Assuring quality of research
Quality assurance essentially underpins the whole process of scientiﬁc method. There must be conﬁdence within the research community that previous research in the ﬁeld has been carried out satisfactorily and the conclusions are appropriate to the results.
Peer review has long been the accepted means by which the quality of research can be assured, though it is also accepted that the system is under great strain with the ever-increasing amount of academic serial publications. Further strain is added by an equivalent increase in the number of articles being submitted for publication, and versions of the same article that may be available. This has led to only occasional questioning of peer-review’s role as the foundation for quality assurance of research outputs: enquiries have usually supported peer review’s position. However, there is a great deal of thought going into how the system for operating peer-review might be adapted to reduce the time taken to gain a reviewer’s report.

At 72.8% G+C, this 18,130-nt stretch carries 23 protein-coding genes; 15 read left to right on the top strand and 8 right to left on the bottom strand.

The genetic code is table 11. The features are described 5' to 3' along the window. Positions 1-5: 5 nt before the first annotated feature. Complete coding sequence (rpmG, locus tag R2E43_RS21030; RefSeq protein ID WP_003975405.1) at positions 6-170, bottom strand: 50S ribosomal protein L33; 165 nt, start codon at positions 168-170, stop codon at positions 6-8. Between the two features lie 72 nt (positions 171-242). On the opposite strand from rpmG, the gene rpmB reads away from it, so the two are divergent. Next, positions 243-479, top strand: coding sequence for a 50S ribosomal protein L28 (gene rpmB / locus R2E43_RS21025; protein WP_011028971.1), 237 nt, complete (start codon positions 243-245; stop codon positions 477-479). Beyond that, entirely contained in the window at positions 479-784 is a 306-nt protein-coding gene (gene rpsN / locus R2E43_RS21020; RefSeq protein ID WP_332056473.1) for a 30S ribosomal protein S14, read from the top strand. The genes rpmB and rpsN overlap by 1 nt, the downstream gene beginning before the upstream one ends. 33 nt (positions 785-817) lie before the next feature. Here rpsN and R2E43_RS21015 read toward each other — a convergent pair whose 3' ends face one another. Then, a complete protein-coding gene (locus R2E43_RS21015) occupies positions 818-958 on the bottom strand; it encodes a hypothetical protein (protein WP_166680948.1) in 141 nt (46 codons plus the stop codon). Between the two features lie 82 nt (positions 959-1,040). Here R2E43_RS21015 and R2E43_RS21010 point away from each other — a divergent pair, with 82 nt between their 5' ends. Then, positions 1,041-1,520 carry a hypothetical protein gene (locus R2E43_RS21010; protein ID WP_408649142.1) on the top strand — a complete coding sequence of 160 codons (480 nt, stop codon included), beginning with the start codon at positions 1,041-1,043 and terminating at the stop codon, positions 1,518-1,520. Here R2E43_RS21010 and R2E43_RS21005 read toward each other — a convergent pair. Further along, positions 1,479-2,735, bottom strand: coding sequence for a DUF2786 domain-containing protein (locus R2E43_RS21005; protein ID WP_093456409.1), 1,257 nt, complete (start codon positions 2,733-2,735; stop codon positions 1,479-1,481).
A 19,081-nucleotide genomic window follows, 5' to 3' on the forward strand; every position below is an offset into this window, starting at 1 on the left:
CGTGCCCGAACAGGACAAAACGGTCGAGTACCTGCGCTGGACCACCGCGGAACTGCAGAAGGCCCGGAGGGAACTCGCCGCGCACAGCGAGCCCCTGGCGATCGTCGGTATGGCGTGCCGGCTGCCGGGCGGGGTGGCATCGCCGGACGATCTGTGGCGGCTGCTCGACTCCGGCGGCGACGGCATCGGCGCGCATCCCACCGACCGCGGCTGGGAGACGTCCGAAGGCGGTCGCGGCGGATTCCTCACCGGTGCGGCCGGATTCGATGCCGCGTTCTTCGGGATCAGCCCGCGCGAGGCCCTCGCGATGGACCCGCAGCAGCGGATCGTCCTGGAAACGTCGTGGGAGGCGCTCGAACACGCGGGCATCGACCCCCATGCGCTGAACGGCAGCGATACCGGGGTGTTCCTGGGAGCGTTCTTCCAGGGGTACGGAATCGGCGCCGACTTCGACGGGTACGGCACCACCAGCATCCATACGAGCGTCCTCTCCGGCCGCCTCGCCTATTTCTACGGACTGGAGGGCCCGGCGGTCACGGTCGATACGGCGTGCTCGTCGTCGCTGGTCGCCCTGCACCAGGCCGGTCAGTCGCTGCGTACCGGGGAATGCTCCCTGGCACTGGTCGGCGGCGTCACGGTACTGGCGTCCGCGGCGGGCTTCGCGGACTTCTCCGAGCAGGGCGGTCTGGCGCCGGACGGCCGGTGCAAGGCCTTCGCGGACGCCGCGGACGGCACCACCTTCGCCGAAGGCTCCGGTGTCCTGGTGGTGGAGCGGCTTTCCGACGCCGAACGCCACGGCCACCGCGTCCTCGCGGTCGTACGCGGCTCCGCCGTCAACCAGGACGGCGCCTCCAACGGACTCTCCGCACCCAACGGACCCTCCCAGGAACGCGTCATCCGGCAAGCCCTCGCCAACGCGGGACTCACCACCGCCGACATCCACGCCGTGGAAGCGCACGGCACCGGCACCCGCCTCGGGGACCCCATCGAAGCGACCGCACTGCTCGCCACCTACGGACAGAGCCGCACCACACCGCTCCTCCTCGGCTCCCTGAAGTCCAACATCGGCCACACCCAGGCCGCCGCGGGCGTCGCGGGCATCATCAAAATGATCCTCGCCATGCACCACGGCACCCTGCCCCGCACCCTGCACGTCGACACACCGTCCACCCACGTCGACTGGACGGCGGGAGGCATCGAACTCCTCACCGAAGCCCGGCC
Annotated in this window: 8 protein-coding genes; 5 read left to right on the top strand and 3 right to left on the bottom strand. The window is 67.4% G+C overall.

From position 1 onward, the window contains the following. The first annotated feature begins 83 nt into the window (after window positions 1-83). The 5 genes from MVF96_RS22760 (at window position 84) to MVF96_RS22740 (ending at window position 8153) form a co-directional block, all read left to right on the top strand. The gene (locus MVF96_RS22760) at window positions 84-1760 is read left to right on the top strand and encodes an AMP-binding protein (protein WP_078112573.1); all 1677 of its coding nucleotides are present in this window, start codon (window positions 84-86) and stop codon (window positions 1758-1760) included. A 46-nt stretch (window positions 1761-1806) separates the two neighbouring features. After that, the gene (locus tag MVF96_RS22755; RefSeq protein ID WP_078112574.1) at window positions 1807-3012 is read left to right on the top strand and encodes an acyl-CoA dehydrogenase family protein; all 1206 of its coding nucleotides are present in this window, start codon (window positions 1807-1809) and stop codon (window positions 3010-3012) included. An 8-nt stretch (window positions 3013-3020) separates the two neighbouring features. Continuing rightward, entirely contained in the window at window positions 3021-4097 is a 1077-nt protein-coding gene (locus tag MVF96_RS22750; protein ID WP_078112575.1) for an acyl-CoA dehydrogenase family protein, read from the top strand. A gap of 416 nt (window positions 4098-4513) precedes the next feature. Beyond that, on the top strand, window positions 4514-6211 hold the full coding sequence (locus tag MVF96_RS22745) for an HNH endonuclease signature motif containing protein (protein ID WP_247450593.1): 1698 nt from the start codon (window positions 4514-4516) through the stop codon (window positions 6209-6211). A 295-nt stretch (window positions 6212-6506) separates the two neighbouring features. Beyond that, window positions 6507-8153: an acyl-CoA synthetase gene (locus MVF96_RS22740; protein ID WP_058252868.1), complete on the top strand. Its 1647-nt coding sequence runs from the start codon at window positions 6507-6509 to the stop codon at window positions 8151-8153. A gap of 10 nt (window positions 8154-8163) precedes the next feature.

RIN’s Statement of Principles sets out four key goals for public policy in this area:
1. Published research results, datasets and other less formal information outputs to be both subject to rigorous peer review and made available for reuse
2. Experimentation and innovation in peer review procedures and timing to be carried out regularly
3. Clear information to be provided both on the peer review status of research results and how users can gain access to the most up-to-date version should results be amended after initial dissemination
4. Participation in peer review to be recognised as an essential responsibility of the research community
Given the consensus within the research community for the peer-review system to be maintained, the aim for any adaptation of policy in quality assurance must primarily be focused on how the peer-review process might be developed to ensure conﬁdence in its long-term sustainability. Beyond assuring that reviews are carried out with due urgency, there is a need for policy-makers to at least reduce, if not remove completely, anxiety among stakeholders that the system as it is conducted now cannot survive for much longer. This includes assuring content that has been subject to peer-review is recognised as such, and that peer-review is unambiguously presented as being an essential part of any researcher’s responsibilities to their own community. Policy must also be applied to remove any ambiguity as to which version of an output a user may be seeing, and where the most-up-to-date version might be located.